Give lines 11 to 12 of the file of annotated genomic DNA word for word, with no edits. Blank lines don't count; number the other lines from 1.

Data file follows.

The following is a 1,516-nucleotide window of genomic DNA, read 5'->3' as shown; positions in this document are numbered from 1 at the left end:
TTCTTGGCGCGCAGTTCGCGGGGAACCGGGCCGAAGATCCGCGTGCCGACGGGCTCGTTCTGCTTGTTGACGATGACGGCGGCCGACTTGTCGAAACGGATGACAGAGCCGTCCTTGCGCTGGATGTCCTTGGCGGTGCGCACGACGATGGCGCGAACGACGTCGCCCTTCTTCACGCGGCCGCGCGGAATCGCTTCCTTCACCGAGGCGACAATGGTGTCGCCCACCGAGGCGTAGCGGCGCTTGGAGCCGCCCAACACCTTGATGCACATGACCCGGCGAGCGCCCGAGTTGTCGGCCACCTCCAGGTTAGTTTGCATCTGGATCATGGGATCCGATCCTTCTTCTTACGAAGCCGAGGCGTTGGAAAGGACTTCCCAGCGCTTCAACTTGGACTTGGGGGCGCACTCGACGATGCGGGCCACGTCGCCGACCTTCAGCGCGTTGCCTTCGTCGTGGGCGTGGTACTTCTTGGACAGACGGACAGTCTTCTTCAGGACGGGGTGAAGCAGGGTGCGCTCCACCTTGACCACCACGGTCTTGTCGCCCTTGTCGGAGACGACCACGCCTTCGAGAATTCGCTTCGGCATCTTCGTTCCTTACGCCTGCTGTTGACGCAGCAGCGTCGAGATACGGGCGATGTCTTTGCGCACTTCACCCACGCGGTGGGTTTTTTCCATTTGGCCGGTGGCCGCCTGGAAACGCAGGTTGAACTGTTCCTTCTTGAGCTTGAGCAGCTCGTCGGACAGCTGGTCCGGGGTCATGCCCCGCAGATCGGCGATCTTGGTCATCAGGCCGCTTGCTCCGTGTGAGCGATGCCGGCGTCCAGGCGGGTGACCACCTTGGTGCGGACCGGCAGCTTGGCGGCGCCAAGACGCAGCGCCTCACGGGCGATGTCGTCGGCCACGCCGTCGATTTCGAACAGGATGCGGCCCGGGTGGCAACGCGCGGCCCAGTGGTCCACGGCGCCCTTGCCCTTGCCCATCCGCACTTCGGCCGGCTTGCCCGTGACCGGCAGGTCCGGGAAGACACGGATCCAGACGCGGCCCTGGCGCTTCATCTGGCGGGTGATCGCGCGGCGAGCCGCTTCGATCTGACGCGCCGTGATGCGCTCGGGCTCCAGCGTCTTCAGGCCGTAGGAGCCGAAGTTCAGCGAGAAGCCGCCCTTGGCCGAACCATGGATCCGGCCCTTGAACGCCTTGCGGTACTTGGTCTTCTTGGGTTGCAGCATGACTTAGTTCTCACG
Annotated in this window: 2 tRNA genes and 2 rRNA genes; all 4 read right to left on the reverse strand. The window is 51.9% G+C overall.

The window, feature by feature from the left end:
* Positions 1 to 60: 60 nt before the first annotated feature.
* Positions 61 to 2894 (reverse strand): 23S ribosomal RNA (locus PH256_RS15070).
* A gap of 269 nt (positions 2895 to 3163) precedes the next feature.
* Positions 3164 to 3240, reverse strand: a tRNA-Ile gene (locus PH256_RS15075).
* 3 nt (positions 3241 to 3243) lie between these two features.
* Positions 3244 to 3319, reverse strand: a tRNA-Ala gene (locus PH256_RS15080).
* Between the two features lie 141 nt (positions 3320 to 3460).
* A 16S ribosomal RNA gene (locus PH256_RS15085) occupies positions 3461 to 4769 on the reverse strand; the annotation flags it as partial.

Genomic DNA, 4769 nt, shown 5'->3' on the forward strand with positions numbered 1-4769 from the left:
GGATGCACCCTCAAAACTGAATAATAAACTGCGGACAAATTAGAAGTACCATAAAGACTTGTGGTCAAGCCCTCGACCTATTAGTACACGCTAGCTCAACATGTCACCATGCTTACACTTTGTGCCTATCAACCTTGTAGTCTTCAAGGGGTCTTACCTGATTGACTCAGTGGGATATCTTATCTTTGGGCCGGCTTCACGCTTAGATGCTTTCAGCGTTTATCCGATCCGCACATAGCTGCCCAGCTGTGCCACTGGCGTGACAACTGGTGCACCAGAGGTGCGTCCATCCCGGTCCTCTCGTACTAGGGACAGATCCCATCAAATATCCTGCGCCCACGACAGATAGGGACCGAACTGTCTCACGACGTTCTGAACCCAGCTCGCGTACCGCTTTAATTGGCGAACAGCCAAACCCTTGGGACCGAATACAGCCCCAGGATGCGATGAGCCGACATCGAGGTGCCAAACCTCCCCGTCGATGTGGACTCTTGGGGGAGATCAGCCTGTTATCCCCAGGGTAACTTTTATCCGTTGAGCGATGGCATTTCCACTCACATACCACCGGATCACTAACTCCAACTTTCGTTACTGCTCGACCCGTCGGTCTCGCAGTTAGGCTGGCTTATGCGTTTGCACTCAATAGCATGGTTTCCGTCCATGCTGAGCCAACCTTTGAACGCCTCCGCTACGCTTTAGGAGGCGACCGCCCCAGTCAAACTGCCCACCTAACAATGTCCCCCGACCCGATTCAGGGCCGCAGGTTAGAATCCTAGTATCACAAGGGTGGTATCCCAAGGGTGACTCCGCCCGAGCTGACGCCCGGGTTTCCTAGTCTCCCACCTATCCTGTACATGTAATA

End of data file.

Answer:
* Between the two features lie 141 nt (positions 3320 to 3460).
* A 16S ribosomal RNA gene (locus PH256_RS15085) occupies positions 3461 to 4769 on the reverse strand; the annotation flags it as partial.